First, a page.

As Mayors Unite Against Ransoms, County Coughs Up

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US municipalities have reached a broad agreement not to pay ransomware criminals any more, but that hasn’t stopped at least one county coughing up after being hit by a ransomware attack.

At the 87th annual meeting of the United States Conference of Mayors (USCM), attendees warned that at least 170 county, city or state government systems had experienced ransomware attacks since 2013; 22 of them had been hit in this year alone, they added, singling out Baltimore, Albany and the counties of Fisher, Texas and Genesee, Michigan.

So, at their meeting in late June, they decided to take action and passed a resolution not to co-operate with online extortionists anymore.

“Now, therefore, be it resolved, that the United States Conference of Mayors stands united against paying ransoms in the event of an IT security breach,” its resolution said.

The USCM represents 1408 cities with populations of 30,000 or more. Each of those cities’ mayors is a member of the Conference, which speaks with “a united voice on organizational policies and goals,” according to its website.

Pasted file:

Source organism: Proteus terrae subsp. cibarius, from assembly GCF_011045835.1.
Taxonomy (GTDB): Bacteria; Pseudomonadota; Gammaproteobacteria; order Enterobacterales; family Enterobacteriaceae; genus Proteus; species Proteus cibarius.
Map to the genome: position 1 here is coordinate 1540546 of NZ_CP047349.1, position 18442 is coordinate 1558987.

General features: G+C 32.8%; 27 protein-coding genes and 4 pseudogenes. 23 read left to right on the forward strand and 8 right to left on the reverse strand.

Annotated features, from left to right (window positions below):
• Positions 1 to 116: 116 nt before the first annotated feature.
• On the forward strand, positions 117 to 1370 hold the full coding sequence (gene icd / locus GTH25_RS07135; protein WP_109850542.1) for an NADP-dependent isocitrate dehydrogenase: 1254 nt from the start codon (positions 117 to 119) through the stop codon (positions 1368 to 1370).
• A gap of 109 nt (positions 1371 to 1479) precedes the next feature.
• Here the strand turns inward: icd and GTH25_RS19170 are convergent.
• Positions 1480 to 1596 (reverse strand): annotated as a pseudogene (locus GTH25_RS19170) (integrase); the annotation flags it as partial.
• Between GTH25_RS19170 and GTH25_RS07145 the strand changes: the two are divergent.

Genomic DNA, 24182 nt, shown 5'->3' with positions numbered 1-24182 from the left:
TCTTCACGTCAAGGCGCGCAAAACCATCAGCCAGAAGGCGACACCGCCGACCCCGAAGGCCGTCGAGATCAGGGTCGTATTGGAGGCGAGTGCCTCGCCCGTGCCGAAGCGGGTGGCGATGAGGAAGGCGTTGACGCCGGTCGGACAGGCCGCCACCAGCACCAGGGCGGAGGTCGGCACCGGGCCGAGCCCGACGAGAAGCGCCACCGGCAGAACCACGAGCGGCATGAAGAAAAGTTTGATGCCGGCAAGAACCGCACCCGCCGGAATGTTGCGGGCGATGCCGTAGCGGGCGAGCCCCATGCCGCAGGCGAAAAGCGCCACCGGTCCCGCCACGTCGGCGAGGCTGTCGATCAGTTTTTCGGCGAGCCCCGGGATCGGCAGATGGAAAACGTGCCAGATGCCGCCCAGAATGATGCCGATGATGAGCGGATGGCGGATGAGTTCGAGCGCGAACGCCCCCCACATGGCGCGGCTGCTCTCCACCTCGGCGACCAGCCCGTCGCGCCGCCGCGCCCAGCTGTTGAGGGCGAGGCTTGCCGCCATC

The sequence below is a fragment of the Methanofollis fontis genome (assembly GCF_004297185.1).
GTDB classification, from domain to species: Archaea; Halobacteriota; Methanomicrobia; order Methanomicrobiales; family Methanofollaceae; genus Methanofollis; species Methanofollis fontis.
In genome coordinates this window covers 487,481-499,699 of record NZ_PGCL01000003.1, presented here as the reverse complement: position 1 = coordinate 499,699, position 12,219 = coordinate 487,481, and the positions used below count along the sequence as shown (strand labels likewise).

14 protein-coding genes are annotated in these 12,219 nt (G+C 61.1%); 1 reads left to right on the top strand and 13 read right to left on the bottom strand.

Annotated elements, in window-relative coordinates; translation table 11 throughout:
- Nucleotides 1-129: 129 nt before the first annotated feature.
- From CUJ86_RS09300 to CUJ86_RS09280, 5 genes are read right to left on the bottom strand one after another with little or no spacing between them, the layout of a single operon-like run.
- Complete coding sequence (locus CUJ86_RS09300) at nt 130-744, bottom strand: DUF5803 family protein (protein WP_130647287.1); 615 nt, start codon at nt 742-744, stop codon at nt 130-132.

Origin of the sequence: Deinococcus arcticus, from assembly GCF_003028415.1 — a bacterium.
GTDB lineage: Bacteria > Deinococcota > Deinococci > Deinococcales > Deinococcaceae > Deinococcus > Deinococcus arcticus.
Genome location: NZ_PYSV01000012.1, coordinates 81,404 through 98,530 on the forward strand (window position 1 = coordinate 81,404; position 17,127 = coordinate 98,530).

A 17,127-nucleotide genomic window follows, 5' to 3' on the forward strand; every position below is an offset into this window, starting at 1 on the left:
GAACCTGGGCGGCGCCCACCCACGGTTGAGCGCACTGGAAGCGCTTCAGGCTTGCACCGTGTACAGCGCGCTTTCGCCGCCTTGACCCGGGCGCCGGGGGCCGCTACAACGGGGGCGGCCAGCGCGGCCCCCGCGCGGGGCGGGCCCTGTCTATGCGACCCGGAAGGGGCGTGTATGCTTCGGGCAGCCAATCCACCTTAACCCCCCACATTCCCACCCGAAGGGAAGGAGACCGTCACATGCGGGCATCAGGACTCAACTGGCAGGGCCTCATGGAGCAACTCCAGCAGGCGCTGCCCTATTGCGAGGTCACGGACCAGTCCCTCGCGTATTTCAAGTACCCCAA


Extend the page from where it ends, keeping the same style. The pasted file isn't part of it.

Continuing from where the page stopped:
However, LaPorte County, Indiana, isn’t represented on the USCM because it doesn't have a mayor. It has a County Board of Commissioners, and is a separate entity from the cities in the County. It is a member of the National Association of Counties, a US-wide organization that doesn’t have a resolution on ransomware.

That’s unfortunate for Travelers Insurance, which will reportedly now foot the lion’s share of a bill for a $130,000 ransom that LaPorte County decided to pay following a ransomware attack this month.

The County is said to have suffered a Ryuk infection, which spread to its backup servers and corrupted its files. It hit around 7% of the County’s laptops, and two domain controllers, meaning that no server could access network services.

Is it ever right to pay a ransomware demand? The FBI, Department of Homeland Security, and Canadian Cyber Incident Response Center all say no, but not everyone is so prescriptive. “It is a matter for the victim whether to pay the ransom,” according to the UK’s National Cyber Security Centre.

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